Davy Crockett’s Explorer Canoes: Making an Effort
Davy Crockett’s Explorer Canoes opened as the Indian War Canoes on July 4, 1956 (I’m sure there’s some irony in there—probably unintentional) as part of the Indian Village Expansion.
This attraction has the fun distinction of being the only “guest powered” attraction in the park. If all the guests in a canoe decide not to paddle, they’re not going anywhere.
With the Cars Land expansion over at Disney California Adventure, that park has its own guest-powered attraction—Luigi’s Flying Tires. I’ve actually heard complaints from people that they want to go to Disneyland just to passively enjoy the attractions. They didn’t use those exact words, but that was the message.
That’s fine. If you want to make that your park experience, enjoy it that way. But you’re missing out on some fun and unique attractions if you do.
Some people think the Christian life should be the same way. God accepts us as we are, and that’s good enough. Grace means we don’t have to try to improve. In fact, we can’t improve. So we should just be how we are and if other people don’t like it, that’s their problem.
Doesn’t that sound nice? It takes all the pressure off and we can avoid the lure of legalism. God does all the work, and we just sit back and bask in it, living a life free of rules and obligations. People who believe life coaching has no role in the Christianity generally take this view and assert that learning about who God made us to be, how we are uniquely shaped, and how to live and serve in a way that brings glory to Him by being true to how He made us is opposed to how God says we should be.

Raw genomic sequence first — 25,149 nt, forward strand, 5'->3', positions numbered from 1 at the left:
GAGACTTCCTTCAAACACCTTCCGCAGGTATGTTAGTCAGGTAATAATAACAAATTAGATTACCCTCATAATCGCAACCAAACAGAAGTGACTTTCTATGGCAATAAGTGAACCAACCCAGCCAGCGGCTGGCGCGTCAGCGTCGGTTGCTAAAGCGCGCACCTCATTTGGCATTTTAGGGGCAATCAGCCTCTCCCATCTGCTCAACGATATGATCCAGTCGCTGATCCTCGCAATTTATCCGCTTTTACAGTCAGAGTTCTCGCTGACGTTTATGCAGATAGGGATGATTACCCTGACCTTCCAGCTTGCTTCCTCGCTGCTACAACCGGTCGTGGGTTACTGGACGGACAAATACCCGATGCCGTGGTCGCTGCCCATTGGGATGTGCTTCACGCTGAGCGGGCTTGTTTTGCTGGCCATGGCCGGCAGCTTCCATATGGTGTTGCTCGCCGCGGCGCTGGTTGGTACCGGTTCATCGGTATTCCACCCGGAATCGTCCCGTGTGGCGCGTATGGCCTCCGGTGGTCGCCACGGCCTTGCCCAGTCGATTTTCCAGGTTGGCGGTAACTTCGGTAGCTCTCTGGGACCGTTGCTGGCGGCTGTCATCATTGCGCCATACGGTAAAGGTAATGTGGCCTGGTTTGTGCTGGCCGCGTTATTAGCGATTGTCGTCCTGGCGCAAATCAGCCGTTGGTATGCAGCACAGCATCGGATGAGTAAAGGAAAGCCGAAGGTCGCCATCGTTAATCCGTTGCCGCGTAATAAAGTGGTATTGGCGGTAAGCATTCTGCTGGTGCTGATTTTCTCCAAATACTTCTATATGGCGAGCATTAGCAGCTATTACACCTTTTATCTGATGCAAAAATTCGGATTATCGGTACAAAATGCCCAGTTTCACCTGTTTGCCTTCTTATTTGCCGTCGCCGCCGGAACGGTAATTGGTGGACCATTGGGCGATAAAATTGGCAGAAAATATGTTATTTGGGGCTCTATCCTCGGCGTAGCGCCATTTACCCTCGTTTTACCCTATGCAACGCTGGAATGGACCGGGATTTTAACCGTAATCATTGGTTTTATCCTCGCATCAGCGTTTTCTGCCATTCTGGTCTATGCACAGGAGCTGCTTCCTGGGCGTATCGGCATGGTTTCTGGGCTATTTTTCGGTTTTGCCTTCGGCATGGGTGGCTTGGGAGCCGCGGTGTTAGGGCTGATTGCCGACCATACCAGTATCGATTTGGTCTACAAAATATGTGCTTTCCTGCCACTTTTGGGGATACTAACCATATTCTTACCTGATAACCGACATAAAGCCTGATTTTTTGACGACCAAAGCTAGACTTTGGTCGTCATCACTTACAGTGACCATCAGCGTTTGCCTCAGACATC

There’s a problem, though. Yes, we are saved by grace. True, we don’t have to—and can’t earn God’s love and favor. Of course we’ll never be perfect this side of heaven. But that doesn’t let us off the hook to try to improve and grow.
The Christian life requires effort. It’s expected of us that we grow and put the time and discipline in to bring that about. We do it through the strength and power God has given us, but we do have a role in it.
Let us therefore make every effort to do what leads to peace and to mutual edification. (Romans 14:19)
Let us, therefore, make every effort to enter that rest, so that no one will fall by following their example of disobedience. (Hebrews 4:11)
For this very reason, make every effort to add to your faith goodness; and to goodness, knowledge; and to knowledge, self-control; and to self-control, perseverance; and to perseverance, godliness; and to godliness, brotherly kindness; and to brotherly kindness, love. (2 Peter 1:5-7)
So then, dear friends, since you are looking forward to this, make every effort to be found spotless, blameless and at peace with him. (2 Peter 3:14)
The funny thing about all these places where we’re told to “make every effort to” do something, the word translated “make every effort” means exactly what it sounds like it means. We are to diligently and persistently apply our efforts to accomplishing this task at hand. There is no room for spiritual laziness or for trying to live so far in grace we forget that we do have an obligation to the God who saved us.
Can you be a guest at Disneyland and not experience Davy Crockett’s Explorer Canoes? Sure. Are you missing out on something that would give you the full experience? Absolutely.
Can you be a Christian and never change, never put in the intentional effort required to grow and become more like Christ? Probably, but why would you want to? His grace is enough to redeem us, but His grace is not all He gave us. You also have His power at work within you to enable you to grow and change and make every effort to accomplish certain goals He has give you. What are you doing with that power?
Question: Do you “make every effort” to grow in Christ, or do you believe that being expected to do that is just legalism and “religion”? Talk about it in the comments below, or on our Facebook page.